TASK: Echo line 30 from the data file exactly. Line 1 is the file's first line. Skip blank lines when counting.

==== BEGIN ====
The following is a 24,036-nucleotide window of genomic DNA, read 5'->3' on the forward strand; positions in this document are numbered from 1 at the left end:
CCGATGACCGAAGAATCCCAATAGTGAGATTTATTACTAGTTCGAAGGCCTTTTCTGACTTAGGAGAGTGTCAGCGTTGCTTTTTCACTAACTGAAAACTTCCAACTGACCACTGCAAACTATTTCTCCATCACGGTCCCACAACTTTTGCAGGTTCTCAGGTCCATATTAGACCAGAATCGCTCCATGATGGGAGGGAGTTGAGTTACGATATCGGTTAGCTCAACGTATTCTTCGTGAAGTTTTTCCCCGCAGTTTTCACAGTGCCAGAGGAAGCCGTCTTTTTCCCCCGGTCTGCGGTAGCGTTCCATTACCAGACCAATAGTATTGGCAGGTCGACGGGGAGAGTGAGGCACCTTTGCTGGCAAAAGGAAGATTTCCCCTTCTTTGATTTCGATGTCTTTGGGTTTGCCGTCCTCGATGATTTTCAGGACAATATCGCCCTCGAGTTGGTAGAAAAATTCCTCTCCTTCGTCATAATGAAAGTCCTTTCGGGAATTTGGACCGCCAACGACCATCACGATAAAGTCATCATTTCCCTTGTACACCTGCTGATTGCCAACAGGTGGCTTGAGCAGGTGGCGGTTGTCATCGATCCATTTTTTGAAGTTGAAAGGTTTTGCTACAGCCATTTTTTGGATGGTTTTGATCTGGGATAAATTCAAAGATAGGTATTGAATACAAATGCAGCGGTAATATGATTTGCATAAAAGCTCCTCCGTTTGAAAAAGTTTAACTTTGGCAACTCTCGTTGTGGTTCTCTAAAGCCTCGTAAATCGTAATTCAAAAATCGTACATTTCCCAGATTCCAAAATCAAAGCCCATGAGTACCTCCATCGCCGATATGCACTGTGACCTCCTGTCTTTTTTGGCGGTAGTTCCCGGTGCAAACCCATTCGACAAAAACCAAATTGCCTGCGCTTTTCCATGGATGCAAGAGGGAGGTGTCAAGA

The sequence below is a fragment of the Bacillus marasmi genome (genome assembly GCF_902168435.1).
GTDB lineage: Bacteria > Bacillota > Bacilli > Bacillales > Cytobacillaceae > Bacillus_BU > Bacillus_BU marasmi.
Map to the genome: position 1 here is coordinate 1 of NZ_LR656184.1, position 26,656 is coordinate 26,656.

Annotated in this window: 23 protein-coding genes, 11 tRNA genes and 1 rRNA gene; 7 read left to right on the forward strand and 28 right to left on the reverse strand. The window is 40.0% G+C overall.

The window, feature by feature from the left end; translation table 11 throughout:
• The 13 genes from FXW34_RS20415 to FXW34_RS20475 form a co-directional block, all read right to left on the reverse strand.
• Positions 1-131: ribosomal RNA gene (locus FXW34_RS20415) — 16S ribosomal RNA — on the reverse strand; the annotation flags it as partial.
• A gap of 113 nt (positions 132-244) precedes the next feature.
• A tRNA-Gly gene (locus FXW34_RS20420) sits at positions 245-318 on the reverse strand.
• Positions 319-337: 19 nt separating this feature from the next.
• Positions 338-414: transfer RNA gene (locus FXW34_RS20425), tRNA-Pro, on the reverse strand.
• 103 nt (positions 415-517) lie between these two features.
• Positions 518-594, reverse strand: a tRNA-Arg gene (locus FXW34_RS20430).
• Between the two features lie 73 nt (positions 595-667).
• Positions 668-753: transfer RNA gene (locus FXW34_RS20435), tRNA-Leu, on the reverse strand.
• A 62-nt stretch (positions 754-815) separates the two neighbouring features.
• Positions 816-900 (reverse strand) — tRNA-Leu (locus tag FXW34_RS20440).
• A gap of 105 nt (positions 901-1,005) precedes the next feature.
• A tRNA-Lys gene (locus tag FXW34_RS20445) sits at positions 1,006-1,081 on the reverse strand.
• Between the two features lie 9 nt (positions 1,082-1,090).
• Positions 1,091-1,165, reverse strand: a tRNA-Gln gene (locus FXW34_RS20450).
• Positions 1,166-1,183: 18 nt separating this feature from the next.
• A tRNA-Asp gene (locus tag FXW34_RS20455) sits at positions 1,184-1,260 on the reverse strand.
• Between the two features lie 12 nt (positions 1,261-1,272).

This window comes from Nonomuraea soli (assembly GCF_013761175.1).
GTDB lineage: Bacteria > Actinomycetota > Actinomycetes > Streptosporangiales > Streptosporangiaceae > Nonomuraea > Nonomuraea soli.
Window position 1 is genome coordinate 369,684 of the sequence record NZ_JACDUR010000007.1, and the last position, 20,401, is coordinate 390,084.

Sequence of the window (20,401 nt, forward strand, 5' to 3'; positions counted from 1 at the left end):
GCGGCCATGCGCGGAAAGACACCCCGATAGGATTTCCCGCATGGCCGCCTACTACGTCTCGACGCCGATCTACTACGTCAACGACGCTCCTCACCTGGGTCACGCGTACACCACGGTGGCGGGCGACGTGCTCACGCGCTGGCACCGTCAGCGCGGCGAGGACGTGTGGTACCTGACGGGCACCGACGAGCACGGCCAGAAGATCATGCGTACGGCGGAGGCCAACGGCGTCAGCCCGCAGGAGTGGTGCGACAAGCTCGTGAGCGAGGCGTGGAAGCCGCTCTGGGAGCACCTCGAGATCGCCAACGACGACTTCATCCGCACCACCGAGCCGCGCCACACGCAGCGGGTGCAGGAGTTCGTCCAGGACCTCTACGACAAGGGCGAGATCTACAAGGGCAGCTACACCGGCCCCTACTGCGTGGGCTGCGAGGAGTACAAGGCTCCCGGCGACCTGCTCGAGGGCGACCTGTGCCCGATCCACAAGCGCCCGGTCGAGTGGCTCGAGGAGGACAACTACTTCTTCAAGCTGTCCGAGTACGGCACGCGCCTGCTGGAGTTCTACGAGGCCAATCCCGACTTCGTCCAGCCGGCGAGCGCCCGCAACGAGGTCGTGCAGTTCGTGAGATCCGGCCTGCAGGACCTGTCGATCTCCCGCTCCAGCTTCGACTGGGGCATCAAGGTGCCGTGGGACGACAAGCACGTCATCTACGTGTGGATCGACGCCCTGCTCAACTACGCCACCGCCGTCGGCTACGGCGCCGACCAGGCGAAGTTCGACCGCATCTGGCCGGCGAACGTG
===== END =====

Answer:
Sequence of the window (20,401 nt, forward strand, 5' to 3'; positions counted from 1 at the left end):